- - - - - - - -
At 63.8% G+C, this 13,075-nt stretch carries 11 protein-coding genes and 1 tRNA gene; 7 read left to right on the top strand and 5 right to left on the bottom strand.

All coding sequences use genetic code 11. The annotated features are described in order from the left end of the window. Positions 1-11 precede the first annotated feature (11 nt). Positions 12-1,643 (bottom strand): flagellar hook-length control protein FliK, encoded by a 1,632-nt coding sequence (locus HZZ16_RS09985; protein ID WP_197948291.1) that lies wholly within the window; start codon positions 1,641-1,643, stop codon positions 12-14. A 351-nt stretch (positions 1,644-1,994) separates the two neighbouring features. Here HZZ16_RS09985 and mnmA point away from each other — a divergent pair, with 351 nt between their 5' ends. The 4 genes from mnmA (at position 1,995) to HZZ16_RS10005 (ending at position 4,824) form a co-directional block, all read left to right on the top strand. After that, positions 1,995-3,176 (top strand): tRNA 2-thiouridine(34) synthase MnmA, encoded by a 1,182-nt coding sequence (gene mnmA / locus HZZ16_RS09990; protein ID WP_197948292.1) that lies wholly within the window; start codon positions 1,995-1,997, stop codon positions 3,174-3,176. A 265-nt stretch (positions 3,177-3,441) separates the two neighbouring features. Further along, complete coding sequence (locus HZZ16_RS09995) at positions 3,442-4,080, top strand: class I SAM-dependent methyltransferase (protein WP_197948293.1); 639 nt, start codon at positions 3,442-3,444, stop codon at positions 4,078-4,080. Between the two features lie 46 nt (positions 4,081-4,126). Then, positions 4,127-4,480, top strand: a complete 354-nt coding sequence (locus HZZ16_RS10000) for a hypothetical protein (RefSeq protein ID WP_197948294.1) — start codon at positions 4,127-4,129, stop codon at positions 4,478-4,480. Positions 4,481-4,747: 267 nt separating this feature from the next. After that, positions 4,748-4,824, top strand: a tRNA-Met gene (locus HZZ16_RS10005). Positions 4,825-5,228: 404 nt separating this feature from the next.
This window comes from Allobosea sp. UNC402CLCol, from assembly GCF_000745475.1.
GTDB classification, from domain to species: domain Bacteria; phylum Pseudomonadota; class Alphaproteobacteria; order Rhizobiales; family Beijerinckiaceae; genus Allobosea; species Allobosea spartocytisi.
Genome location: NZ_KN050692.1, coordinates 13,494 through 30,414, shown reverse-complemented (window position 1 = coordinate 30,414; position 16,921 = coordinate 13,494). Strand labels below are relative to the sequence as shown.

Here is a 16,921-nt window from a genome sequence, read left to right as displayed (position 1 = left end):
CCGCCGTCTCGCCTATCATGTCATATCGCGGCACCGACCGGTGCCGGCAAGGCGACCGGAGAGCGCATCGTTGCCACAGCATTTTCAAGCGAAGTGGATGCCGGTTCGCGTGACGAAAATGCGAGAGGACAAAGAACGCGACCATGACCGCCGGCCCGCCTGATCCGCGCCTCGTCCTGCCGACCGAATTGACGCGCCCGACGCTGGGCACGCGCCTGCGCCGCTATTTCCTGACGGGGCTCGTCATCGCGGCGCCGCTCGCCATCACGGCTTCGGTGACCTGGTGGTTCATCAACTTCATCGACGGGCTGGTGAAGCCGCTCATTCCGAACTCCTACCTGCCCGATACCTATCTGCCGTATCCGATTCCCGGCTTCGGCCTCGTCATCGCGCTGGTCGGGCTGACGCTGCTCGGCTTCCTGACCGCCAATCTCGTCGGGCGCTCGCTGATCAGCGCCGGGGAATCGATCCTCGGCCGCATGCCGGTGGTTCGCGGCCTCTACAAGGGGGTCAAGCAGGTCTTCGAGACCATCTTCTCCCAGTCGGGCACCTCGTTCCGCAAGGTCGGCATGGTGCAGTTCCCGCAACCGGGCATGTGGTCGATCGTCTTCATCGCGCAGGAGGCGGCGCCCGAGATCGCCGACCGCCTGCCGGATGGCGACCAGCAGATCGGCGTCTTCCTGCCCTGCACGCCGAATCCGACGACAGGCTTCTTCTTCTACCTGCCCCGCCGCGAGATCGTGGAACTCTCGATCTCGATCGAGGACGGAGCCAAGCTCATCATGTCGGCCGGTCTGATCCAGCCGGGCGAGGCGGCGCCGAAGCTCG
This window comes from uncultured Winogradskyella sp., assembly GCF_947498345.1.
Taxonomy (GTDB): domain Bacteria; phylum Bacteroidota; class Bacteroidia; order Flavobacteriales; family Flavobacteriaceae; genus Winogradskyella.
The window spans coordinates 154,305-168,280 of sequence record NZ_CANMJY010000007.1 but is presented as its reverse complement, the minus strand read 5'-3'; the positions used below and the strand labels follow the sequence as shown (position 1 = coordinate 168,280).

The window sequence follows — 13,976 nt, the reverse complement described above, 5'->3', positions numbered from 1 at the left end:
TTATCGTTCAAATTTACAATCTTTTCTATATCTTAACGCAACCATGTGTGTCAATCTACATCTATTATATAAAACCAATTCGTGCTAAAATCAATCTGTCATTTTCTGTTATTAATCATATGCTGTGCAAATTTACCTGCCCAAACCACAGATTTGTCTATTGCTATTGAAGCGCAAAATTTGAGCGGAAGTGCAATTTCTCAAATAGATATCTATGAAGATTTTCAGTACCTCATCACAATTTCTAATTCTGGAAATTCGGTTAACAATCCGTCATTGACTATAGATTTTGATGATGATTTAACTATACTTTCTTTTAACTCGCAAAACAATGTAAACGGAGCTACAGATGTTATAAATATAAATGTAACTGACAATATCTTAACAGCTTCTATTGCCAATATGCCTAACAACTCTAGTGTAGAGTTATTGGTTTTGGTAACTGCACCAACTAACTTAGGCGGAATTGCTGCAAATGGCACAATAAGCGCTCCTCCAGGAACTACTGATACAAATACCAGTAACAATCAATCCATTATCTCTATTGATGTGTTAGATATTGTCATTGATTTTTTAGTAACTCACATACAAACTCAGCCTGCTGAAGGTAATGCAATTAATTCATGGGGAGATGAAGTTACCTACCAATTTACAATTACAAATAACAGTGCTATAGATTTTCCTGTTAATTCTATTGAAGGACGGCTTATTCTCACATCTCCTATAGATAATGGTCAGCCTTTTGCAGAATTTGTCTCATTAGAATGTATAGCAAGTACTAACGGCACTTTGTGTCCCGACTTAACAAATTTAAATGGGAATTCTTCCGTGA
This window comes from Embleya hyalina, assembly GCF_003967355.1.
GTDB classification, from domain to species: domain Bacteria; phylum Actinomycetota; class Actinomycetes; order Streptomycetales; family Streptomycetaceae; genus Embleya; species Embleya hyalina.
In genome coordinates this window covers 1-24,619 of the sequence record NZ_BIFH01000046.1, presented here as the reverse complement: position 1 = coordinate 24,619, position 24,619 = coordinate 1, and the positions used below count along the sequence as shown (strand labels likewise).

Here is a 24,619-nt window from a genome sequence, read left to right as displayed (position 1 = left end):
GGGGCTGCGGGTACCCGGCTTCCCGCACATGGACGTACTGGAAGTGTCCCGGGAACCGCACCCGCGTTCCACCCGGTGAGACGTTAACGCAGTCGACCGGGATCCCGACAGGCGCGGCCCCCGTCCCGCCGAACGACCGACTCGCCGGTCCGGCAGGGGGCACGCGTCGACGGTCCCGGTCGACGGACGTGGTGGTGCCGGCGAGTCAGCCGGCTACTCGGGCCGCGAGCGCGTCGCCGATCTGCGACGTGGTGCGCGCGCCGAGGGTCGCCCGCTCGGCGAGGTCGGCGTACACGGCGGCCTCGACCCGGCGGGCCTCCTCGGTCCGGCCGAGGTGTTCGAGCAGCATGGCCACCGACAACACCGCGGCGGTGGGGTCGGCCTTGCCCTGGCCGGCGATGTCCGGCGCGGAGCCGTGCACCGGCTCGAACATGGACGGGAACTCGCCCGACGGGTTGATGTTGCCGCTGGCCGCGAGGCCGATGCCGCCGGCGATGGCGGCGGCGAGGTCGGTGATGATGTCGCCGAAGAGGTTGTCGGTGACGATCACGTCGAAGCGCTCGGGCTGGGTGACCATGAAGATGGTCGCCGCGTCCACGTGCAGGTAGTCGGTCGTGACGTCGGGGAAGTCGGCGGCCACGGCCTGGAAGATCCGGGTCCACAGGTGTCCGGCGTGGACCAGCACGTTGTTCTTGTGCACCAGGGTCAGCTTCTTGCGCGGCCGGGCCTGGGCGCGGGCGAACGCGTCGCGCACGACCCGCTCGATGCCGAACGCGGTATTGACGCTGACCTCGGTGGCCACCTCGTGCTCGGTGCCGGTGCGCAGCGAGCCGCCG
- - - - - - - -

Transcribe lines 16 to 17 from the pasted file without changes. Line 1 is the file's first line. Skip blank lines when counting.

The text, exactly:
Here is a 24,619-nt window from a genome sequence, read left to right as displayed (position 1 = left end):
GGGGCTGCGGGTACCCGGCTTCCCGCACATGGACGTACTGGAAGTGTCCCGGGAACCGCACCCGCGTTCCACCCGGTGAGACGTTAACGCAGTCGACCGGGATCCCGACAGGCGCGGCCCCCGTCCCGCCGAACGACCGACTCGCCGGTCCGGCAGGGGGCACGCGTCGACGGTCCCGGTCGACGGACGTGGTGGTGCCGGCGAGTCAGCCGGCTACTCGGGCCGCGAGCGCGTCGCCGATCTGCGACGTGGTGCGCGCGCCGAGGGTCGCCCGCTCGGCGAGGTCGGCGTACACGGCGGCCTCGACCCGGCGGGCCTCCTCGGTCCGGCCGAGGTGTTCGAGCAGCATGGCCACCGACAACACCGCGGCGGTGGGGTCGGCCTTGCCCTGGCCGGCGATGTCCGGCGCGGAGCCGTGCACCGGCTCGAACATGGACGGGAACTCGCCCGACGGGTTGATGTTGCCGCTGGCCGCGAGGCCGATGCCGCCGGCGATGGCGGCGGCGAGGTCGGTGATGATGTCGCCGAAGAGGTTGTCGGTGACGATCACGTCGAAGCGCTCGGGCTGGGTGACCATGAAGATGGTCGCCGCGTCCACGTGCAGGTAGTCGGTCGTGACGTCGGGGAAGTCGGCGGCCACGGCCTGGAAGATCCGGGTCCACAGGTGTCCGGCGTGGACCAGCACGTTGTTCTTGTGCACCAGGGTCAGCTTCTTGCGCGGCCGGGCCTGGGCGCGGGCGAACGCGTCGCGCACGACCCGCTCGATGCCGAACGCGGTATTGACGCTGACCTCGGTGGCCACCTCGTGCTCGGTGCCGGTGCGCAGCGAGCCGCCG